My first targeted Claytonia hike: Eastern San Gabriel Mountains

I was dropped off at the base of the ski lifts for Mt. Baldy Ski resort as the sun was rising over a gorgeous day in May of 2012. It happened to be a shuttle hike approximately 17.5 miles end to end in the Cucamonga Wilderness of the Angeles National Forest; another solo hike… I hope I’ll be able to find this little thing!

I climbed up as quickly as I could towards the ski runs under Thunder Mountain, where what was once treated as Claytonia lanceolata var. peirsonii is reported from the steep, forested ridges between the runs. I hadn’t seen these plants in the San Gabriel Mountains just yet, but by this time I had stumbled across a Claytonia in the San Bernardino Mountains two years prior that answered to the rather vague description of this taxon (var. peirsonii) while working for the USDA Forest Service.


That’s it! North-facing slopes! It can be found blooming next to melting patches of snow in areas where there is also heavy accumulation of conifer litter, often with associated species such as Pinus lambertiana, Abies concolor, Pyrola dentata and Fritillaria pinetorum. I don’t see any snow over there, but it fits the bill otherwise!


OK, not quite flowering, but it’ll do. I’ve got two more peaks to ‘bag’ before this day is done if I am to see more Claytonia on this hike. I set off toward Telegraph Peak, where I had to shimmy a bit off trail right over the edge of the north slope down to another historically collected locality for this rare local endemic.

photo copy 10A bit of snow around here, this is more like it! Now I’ve just got to find the little buggers flowering…

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What a beauty! Spring Beauty that is… now I just had to get back up to the top of Telegraph to grab the trail over toward Timber Mountain to complete the ‘Three T’s Hike’ I’ve heard so much about.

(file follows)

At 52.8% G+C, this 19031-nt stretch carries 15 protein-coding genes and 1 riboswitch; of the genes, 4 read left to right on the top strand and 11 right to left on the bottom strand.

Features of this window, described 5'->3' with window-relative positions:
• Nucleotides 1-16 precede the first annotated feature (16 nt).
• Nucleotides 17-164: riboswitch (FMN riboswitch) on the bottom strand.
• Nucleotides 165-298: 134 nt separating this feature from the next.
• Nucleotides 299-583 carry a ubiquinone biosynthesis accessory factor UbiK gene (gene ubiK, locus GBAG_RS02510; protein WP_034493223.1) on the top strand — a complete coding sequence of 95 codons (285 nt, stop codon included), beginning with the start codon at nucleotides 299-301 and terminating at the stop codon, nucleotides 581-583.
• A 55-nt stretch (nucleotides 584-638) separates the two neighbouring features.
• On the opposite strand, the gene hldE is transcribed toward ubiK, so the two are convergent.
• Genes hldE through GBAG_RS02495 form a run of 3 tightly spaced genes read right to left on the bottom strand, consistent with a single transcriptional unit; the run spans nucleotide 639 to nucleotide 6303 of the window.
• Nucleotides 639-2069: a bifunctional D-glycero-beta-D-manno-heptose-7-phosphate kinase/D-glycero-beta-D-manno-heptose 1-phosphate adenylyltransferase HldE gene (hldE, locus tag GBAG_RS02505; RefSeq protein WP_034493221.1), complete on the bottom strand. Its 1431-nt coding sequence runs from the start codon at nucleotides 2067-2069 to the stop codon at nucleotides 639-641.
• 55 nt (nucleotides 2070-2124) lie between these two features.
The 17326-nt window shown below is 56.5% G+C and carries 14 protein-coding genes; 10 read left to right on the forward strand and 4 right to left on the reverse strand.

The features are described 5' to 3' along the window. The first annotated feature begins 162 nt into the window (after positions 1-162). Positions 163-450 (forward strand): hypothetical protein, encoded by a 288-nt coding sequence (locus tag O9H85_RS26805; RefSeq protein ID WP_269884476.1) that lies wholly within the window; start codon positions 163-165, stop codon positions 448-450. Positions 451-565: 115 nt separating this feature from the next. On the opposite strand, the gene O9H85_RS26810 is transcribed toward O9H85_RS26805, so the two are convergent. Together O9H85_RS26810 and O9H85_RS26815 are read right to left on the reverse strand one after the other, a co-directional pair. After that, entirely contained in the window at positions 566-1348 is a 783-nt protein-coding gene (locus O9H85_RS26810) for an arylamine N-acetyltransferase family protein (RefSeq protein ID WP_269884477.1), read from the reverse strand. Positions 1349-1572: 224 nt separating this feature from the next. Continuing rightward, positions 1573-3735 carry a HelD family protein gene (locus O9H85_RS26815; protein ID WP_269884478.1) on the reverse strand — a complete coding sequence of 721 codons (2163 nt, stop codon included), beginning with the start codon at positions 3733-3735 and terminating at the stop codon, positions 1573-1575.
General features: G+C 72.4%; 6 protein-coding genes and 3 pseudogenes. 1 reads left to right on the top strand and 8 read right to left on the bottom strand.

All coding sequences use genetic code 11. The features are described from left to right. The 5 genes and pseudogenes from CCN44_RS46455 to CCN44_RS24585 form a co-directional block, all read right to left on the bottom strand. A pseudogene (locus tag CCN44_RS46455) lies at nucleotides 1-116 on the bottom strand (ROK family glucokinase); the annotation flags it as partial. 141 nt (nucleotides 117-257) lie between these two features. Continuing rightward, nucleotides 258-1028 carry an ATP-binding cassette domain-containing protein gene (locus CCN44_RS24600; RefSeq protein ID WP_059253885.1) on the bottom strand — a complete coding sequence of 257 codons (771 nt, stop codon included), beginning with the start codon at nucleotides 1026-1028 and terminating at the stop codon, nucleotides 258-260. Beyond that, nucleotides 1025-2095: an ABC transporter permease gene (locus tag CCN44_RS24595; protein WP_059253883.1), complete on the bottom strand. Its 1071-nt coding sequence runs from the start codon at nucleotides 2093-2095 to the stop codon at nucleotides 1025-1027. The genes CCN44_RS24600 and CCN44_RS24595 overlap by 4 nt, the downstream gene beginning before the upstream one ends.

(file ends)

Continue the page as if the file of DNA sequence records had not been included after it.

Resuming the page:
photo copy 23The north slope of Timber Mountain seemed to be the most ‘typical’ habitat based upon reports for Claytonia lanceolata var. peirsonii, with persistent snow patches as I had just seen over at Telegraph Peak. Sure enough, I was not disappointed by the beauties there!

photo copy 31I made it down to the trailhead around 6pm at Ice House Canyon, where my car had been hanging out all day waiting to hear the news about my big adventure.

“You’ll never believe me, WaSaabi, but I accidentally stepped right onto a rattlesnake’s head this morning. He didn’t seem too thrilled about it.”


If you’re going to hike 25 miles in one day, it better be worth it…

ImageThe utterly gorgeous Spring Beauty pictured here was a sight for sore eyes after I had a less than pleasant hike this day in March at Death Valley National Park. I drove past Badwater, the low point that most people are familiar with, and grabbed a dirt road that headed toward the Panamint Mountains on the west side of the valley in the direction of Telescope Peak. Little did I know that what I was expecting to be a well-graded dirt road turned out to be a 4-wheel drive only road, and my proposed 9 mile, 3500 ft gain and loss hike had just turned into a 25 mile, 7000 ft gain and loss hike if I wanted to see the Claytonia. Good morning from just above sea level!


The road was long and grueling, with the trail being only slightly more forgiving. I made it up into the Pinyon/Juniper belt by the afternoon and I really started to feel good about the habitat I was seeing, but I was more than exhausted from the hike, and I had a rapidly approaching turn around time of 5pm. It’s got to be around here…

ImageMy 5pm alarm went off as I dug up the first couple of plants for voucher specimens. I had to work quickly and run down the mountain before dark set in too deeply, with my head on a swivel to watch for mountain lions. Did I forget to mention I was alone? I’ll definitely be back to this and other desert mountain ranges next spring in the very early spring months (Claytonia is often found blooming next to melting patches of snow). But next time, I’m bringing a truck! Long hike…